With the earliest recorded use of medicinal mushrooms dating to 450 BC, human knowledge and use of these intriguing fungi go back for millennia. The fungi kingdom has many distinct differences from the plant kingdom, as fungi are not capable of photosynthesis and are, therefore, heterotrophic, absorbing nutrients from organic material in their surroundings (unlike plants, which obtain glucose through photosynthesis). In addition, although plant cell walls are composed mainly of cellulose, the cell walls of fungi are composed of chitin and glucans. In most fungi, the predominant polysaccharide found in the cell wall is β-glucan. Mushrooms, the fruiting bodies of macrofungi, also contain numerous other bioactive constituents, such as unsaturated fatty acids, triterpenes, phenolic compounds, glycoproteins, and peptides.
β-1,3-Glucan is the most abundant β-glucan polysaccharide found in fungal cell walls, comprising 65%–95% of total β-glucan content. Although many components of mushrooms may have medicinal properties, much of the research on mushrooms' medicinal activities has focused on β-glucan content, as we will discuss below. In fact, innate immune system function may have close ties to these compounds. Monocytes, neutrophils, macrophages, and dendritic cells all express β-glucan receptors on their surfaces.
These receptors (including dectin-1 receptors, complement receptor type 3 [CR3], and CD5) play a role in recognizing β-glucan as a fungal cell wall component. This recognition, in turn, activates phagocytosis, increases production of reactive oxygen species, and enhances the inflammatory response by activating numerous cytokines, helping the body to respond to fungal pathogens.
β-Glucans are structurally diverse, and this diversity may have implications for the way the body responds to these compounds both in the case of defense from fungal pathogens and infection, and in the case of therapeutic immune stimulation. β-Glucans also bind CR3. CR3 may be the primary β-glucan receptor on natural killer (NK) cells and neutrophils, and serves to upregulate cytokine production, and also controls fungal killing and phagocytosis in a complement-dependent manner. β-Glucans may also be fermented by intestinal bacteria, possibly leading to beneficial changes in the composition of the host microbiome.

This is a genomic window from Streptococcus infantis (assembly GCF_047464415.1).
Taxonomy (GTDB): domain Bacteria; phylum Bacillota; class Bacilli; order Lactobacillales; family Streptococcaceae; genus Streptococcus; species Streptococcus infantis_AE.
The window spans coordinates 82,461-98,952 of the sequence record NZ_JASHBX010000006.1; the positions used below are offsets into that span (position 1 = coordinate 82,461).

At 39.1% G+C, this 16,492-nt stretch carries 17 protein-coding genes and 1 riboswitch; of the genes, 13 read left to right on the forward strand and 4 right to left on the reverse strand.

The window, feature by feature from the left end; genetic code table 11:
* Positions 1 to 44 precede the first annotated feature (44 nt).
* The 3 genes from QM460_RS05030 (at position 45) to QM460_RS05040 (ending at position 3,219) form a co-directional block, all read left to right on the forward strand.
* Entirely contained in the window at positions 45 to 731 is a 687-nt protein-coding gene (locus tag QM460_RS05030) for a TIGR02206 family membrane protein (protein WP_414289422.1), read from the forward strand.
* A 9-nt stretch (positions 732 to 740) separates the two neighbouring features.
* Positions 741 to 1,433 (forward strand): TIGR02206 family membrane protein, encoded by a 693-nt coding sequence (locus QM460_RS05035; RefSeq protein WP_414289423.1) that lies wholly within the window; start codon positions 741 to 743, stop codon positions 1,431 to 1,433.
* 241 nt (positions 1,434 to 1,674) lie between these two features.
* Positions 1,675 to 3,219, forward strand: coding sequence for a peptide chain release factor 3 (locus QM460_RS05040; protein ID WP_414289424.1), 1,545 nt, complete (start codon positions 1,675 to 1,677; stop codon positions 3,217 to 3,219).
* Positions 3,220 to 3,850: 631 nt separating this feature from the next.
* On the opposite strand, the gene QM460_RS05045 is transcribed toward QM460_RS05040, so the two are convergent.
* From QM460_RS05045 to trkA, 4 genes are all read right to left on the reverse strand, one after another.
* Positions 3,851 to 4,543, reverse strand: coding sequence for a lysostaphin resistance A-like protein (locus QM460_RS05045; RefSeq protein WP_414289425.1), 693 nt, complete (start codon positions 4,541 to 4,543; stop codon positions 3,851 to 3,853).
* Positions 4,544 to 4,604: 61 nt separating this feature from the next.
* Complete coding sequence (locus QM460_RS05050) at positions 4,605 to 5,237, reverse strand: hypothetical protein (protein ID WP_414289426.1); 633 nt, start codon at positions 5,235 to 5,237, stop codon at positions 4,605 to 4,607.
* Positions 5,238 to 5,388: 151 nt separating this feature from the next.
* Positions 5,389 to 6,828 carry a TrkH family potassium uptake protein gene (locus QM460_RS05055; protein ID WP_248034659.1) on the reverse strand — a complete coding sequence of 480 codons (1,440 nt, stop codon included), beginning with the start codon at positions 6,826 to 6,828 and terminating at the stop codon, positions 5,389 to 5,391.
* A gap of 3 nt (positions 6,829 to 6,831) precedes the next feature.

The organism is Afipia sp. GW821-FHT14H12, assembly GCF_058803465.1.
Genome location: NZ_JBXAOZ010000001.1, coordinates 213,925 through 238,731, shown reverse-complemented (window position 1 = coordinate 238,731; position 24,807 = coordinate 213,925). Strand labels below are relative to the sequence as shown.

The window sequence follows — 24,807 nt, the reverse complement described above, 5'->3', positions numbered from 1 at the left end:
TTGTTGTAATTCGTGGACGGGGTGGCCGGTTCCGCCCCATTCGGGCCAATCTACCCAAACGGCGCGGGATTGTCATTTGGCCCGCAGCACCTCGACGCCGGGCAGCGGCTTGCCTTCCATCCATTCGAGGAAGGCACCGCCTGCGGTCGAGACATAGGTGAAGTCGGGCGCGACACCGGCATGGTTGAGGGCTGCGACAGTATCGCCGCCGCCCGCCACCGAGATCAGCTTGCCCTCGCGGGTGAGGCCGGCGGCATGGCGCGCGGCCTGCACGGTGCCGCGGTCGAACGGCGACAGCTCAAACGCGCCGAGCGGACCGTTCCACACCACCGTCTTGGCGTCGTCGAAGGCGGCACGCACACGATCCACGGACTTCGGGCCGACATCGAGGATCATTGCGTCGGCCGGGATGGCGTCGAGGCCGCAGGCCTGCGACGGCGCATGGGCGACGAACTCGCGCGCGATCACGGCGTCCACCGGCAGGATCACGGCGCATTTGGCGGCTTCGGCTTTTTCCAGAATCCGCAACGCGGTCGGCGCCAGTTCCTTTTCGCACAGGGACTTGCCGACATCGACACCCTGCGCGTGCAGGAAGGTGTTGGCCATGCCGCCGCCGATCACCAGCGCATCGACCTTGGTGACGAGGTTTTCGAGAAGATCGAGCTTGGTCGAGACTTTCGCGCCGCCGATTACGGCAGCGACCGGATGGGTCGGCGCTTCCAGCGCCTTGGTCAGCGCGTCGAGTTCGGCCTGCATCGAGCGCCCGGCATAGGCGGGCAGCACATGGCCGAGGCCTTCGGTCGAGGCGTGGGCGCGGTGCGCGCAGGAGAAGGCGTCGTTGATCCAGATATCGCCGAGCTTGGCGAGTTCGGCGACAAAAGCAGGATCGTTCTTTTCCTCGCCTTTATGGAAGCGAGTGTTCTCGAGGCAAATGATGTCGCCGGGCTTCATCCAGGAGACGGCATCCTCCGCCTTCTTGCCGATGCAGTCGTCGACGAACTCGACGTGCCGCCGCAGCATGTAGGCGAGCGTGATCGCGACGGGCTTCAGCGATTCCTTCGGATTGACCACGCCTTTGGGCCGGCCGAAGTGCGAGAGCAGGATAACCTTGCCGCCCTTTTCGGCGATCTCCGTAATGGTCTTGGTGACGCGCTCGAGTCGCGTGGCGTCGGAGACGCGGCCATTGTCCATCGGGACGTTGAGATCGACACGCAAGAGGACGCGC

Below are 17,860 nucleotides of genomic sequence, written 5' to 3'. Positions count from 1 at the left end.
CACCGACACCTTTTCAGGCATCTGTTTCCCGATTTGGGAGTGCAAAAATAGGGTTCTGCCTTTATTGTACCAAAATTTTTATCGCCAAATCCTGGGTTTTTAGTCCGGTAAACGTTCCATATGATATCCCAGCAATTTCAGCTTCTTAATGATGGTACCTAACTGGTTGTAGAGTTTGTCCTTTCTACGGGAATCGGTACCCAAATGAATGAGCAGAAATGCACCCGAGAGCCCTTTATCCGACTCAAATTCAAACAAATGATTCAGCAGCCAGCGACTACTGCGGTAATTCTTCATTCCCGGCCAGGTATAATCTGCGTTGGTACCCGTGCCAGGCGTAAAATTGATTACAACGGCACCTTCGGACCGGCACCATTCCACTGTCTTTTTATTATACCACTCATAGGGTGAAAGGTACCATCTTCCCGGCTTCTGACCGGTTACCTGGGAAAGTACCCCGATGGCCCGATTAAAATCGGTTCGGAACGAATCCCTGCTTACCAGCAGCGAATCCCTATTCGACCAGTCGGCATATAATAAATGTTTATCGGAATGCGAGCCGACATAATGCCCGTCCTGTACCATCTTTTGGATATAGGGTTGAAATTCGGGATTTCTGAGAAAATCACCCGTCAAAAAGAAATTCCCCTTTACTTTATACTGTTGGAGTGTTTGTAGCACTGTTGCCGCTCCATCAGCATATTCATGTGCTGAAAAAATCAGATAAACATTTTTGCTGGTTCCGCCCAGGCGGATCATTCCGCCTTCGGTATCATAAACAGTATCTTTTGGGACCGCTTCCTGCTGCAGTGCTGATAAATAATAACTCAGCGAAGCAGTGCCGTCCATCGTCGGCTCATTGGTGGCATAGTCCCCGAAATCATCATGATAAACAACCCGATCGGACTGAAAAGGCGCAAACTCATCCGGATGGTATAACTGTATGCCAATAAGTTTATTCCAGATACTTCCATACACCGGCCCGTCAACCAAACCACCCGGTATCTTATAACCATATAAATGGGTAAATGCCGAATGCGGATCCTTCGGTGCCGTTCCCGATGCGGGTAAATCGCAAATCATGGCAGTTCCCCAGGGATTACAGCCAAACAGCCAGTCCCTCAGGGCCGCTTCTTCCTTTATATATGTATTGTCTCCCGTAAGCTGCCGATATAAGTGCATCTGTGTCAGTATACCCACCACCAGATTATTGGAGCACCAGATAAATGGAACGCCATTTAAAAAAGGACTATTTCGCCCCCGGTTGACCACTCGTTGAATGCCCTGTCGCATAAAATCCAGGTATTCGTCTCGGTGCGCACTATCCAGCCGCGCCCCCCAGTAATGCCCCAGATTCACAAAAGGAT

In addition to featuring prominently in traditional cuisines around the world, mushrooms are extracted to create a variety of supplements, with medicinal mushrooms representing a burgeoning billion dollar industry globally. Mushroom extracts may be created by a variety of methods, with extraction methods playing an important role in the final chemical composition and constituents of a supplement.
For example, ethanol extraction may lead to a mushroom supplement higher in total phenolic content, creating a supplement with good antioxidant potential. Hot water extraction, in contrast, yields a mushroom extract with much higher β-glucan content (since polysaccharides are water soluble). Combined extraction produces a mushroom extract with both water-soluble and ethanol-soluble constituents. Clinicians should keep these extraction methods in mind when choosing a mushroom supplement, as different extracts may be better indicated in specific situations.
Medicinal mushrooms have been the subject of extensive research in many areas, and clinically are frequently selected to help support immune function or to help patients with viral infections, cancer, cognitive concerns, and other health conditions. Each of these areas provides fascinating insights into how these mushrooms work, and how they might be our allies in helping our patients achieve better health.